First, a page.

Testing of cats: SMA

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Usual turnaround time: 7 business days
1 test price: 49.00 $ without VAT

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Spinal muscular atrophy (SMA) in Maine Coon cats

For SMA testing we prefer a blood sample as the microflora of the oral cavity can interfere with the test results. We can also accept buccal swabs – however, if the test cannot be finished when a buccal swab is used, the customer will also pay the total cost of repeated analysis. Thank you for your understanding.

The Spinal Muscular Atrophy (SMA) is a disease caused by degeneration of spinal cord neurons that are responsible for conscious muscle movement. The SMA abbreviation includes genetically heterogeneous group of disorders that vary in clinical severity, from lethal in infancy to onset of mild weakness in adulthood.

The progressive loss of the neuron function in the first few months of life leads to muscle weakness that first becomes apparent at 3-4 months of age. Affected kittens develop an odd gait with a sway of the hindquarters and sometimes connected with the transfer of the weight of the body to the toes. By 5-6 months of age they are too weak in the hindquarters to readily jump on furniture and are clumsy when jumping down. Affected kittens are not in pain; they eat normally and play avidly. The most affected cats live very comfortable and the length of the life depends on the severity of the affection.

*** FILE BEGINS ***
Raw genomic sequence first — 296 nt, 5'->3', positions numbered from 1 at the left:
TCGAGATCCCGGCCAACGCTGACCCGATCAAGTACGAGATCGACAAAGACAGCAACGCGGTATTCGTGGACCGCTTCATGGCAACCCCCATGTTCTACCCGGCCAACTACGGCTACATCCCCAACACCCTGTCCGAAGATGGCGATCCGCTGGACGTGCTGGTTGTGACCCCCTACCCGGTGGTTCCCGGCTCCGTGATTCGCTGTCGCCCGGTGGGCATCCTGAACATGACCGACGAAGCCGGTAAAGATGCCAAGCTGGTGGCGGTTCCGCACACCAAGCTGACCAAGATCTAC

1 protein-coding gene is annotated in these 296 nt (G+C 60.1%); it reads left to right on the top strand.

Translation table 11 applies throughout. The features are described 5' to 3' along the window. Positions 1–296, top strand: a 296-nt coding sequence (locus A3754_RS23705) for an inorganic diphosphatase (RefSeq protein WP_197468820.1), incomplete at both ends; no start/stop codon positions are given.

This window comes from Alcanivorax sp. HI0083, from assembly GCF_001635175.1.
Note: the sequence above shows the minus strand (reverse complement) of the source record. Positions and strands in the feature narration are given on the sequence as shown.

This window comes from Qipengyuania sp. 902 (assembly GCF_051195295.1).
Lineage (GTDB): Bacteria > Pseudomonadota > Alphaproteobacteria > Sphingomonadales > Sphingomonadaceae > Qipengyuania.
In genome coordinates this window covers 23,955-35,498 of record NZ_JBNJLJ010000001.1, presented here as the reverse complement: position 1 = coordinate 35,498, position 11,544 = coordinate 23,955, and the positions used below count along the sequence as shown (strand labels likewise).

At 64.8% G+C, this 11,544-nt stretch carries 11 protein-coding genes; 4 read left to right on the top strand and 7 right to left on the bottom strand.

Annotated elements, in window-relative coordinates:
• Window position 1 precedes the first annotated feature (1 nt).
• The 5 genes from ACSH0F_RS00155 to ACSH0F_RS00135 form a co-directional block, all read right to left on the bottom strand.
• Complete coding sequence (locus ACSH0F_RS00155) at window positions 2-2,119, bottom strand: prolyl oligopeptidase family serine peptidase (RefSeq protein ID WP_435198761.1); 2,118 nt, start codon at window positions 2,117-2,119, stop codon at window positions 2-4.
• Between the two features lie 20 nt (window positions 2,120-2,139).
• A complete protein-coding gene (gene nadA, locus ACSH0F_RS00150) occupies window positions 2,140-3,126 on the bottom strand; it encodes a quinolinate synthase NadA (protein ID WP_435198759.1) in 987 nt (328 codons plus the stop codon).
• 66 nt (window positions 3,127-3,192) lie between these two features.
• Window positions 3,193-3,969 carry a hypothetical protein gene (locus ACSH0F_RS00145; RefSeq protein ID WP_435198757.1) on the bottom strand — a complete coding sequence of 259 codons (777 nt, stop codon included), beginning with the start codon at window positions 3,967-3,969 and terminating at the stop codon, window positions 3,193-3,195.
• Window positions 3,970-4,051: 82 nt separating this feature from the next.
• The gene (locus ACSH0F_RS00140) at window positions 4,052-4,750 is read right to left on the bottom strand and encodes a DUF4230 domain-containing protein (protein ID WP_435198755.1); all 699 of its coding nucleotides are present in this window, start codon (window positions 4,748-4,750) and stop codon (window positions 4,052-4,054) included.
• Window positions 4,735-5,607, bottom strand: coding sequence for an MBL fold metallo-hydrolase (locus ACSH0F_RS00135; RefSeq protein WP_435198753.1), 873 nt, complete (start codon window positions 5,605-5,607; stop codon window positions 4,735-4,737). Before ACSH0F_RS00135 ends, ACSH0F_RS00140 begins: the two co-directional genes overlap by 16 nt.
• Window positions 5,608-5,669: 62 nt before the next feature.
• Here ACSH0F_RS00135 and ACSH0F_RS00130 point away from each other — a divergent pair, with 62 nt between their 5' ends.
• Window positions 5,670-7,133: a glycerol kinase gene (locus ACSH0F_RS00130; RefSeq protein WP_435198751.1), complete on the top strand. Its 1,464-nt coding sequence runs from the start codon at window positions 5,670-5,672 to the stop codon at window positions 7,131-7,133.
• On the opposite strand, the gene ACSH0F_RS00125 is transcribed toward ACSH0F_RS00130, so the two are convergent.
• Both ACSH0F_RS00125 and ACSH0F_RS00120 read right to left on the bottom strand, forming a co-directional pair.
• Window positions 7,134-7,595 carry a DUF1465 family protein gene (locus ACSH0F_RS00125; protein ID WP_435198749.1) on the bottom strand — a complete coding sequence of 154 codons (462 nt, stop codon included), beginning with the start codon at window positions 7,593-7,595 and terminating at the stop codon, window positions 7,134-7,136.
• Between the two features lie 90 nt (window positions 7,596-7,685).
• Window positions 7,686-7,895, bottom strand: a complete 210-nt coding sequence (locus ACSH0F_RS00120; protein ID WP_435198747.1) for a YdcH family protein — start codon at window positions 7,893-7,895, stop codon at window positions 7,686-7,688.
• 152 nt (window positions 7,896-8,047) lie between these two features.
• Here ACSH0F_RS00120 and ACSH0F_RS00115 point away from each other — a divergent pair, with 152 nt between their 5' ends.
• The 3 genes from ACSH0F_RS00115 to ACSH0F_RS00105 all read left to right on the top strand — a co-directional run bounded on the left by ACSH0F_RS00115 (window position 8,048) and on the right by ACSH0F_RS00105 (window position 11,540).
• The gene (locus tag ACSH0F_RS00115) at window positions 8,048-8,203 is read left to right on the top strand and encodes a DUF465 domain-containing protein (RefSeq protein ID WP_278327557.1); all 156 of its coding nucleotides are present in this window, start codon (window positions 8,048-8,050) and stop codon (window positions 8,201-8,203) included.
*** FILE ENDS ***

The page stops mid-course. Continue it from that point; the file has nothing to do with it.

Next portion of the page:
SMA in Maine Coon cats is caused by 140-kb deletion in LIX1-gene on chromosome A1q. Although the LIX1-function has not been fully clarified yet, the predicted secondary structure is compatible with a role in RNA-metabolism. The LIX1 expression is largely restricted to the central nervous system, primarily in spinal motor neurons, thus offering explanation of the restriction of their function in case of feline SMA.

SMA is an autosomal recessive disorder. The disease affects cats with P/P (positive / positive) genotype only. Cats with P/N (positive /negative) genotype are clinically without any symptoms. They are genetically considered carriers of the disease (heterozygotes). In offspring of two heterozygous animals following genotype distribution can be expected: 25 % N/N (healthy non-carriers), 25 % P/P (affected), and 50 % N/P (healthy carriers). Because of high risk of producing affected offspring, mating of two N/P animals (carriers) can not be recommended.


John C. Fyfe et al.: An ~140-kb deletion associated with feline spinal muscular atrophy
implies an essential LIX1 function for motor neuron survival , Genome Res. 2006 16: 1084-1090

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Usual turnaround time: 7 business days
1 test price: 49.00 $ without VAT